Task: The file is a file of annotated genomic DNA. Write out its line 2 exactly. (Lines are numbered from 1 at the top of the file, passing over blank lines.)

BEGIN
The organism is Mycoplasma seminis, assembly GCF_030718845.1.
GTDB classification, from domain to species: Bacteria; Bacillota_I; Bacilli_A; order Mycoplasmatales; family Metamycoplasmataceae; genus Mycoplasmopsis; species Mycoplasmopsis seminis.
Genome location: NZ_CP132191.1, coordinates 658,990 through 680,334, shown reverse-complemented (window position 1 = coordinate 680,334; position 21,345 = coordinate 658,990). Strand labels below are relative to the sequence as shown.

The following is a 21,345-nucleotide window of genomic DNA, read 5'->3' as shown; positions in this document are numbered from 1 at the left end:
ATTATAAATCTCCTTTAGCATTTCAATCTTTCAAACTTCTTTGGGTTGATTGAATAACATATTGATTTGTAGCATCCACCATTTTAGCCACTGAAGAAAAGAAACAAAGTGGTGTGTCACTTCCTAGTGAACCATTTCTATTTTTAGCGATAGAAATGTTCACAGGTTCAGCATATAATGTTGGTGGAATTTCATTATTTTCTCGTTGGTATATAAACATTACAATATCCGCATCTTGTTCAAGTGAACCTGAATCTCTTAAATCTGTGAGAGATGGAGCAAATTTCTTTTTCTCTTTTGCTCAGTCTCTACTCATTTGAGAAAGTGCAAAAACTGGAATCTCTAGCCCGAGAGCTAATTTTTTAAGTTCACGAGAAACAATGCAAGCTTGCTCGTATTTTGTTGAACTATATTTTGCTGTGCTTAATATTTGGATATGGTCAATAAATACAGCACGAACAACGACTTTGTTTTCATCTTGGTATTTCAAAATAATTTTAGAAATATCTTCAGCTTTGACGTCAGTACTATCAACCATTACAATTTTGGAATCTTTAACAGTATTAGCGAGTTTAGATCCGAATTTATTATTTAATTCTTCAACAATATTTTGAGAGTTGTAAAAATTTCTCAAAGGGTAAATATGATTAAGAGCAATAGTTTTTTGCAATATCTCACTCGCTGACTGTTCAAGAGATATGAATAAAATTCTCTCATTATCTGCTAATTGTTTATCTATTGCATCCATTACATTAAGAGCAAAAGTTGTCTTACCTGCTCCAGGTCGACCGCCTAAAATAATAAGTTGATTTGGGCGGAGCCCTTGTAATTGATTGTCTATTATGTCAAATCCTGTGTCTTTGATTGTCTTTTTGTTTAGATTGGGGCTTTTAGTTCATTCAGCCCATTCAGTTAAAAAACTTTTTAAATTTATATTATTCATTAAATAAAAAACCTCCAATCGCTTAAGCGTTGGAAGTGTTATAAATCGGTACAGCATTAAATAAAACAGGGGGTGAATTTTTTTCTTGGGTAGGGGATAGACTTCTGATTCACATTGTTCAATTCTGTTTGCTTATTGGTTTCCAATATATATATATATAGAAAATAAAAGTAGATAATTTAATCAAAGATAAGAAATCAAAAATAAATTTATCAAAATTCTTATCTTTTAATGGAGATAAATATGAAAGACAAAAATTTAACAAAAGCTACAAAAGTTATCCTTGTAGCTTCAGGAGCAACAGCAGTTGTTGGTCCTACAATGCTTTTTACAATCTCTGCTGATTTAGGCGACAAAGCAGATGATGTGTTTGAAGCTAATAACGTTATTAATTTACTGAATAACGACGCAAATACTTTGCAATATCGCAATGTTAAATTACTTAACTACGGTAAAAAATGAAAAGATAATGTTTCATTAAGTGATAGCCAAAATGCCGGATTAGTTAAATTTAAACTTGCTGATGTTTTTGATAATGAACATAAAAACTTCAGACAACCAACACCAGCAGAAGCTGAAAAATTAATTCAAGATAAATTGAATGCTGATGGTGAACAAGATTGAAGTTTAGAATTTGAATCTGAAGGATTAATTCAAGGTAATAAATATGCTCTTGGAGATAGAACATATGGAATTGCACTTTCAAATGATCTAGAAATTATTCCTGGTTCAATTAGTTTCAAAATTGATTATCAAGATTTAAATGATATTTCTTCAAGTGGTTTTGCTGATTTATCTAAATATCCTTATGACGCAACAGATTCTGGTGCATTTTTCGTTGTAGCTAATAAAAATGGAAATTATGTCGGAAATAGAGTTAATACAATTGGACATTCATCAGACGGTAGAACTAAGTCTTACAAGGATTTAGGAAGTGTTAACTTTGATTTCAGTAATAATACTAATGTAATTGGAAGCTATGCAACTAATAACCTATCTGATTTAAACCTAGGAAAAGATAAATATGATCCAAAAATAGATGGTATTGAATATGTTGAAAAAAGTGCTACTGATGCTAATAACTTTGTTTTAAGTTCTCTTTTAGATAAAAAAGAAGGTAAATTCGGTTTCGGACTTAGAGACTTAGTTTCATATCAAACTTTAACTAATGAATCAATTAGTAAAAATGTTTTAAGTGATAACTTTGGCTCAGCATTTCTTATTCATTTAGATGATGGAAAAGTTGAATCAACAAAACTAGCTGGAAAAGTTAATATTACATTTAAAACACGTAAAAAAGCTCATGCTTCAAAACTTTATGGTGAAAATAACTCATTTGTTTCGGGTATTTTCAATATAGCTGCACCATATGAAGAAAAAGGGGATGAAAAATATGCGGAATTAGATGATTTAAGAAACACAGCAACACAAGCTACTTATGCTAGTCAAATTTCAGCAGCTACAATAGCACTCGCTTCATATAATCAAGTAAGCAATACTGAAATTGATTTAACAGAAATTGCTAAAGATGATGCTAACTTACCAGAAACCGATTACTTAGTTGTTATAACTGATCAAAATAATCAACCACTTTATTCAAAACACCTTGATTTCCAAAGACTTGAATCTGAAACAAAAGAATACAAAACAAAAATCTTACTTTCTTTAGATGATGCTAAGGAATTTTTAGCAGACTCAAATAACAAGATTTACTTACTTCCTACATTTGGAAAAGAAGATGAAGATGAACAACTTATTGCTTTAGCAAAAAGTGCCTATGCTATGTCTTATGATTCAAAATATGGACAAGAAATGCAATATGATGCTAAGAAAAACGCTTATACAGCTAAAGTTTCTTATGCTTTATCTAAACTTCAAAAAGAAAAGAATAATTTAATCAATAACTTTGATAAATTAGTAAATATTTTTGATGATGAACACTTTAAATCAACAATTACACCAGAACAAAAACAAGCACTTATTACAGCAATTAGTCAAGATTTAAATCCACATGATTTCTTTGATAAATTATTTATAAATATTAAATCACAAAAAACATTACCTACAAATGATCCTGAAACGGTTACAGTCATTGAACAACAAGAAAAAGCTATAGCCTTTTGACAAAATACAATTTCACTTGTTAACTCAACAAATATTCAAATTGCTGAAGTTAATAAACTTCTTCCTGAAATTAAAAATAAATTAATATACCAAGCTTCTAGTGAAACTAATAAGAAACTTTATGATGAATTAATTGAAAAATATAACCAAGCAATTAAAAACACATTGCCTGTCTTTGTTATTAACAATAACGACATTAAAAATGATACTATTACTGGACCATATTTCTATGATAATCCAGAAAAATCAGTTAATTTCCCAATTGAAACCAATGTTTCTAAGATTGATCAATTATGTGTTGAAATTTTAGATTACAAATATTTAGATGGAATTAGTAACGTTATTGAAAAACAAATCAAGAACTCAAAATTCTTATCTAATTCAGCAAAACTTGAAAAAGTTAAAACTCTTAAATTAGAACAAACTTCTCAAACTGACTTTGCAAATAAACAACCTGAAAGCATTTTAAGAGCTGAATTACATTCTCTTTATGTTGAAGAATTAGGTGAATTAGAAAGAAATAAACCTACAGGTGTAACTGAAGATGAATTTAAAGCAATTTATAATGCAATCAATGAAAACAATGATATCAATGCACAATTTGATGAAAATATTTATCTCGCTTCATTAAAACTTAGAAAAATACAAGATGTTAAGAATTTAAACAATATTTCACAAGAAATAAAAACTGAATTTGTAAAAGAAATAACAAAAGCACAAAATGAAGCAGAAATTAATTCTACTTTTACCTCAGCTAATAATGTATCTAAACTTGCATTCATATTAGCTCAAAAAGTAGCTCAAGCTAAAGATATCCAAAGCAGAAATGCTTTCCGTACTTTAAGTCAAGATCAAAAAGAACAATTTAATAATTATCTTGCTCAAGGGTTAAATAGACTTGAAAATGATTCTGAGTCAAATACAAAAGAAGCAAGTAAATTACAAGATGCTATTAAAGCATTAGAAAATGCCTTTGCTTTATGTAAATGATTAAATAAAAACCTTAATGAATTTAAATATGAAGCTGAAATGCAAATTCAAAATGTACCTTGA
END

GTDB classification, from domain to species: Bacteria; Bacillota_I; Bacilli_A; order Mycoplasmatales; family Metamycoplasmataceae; genus Mycoplasmopsis; species Mycoplasmopsis seminis.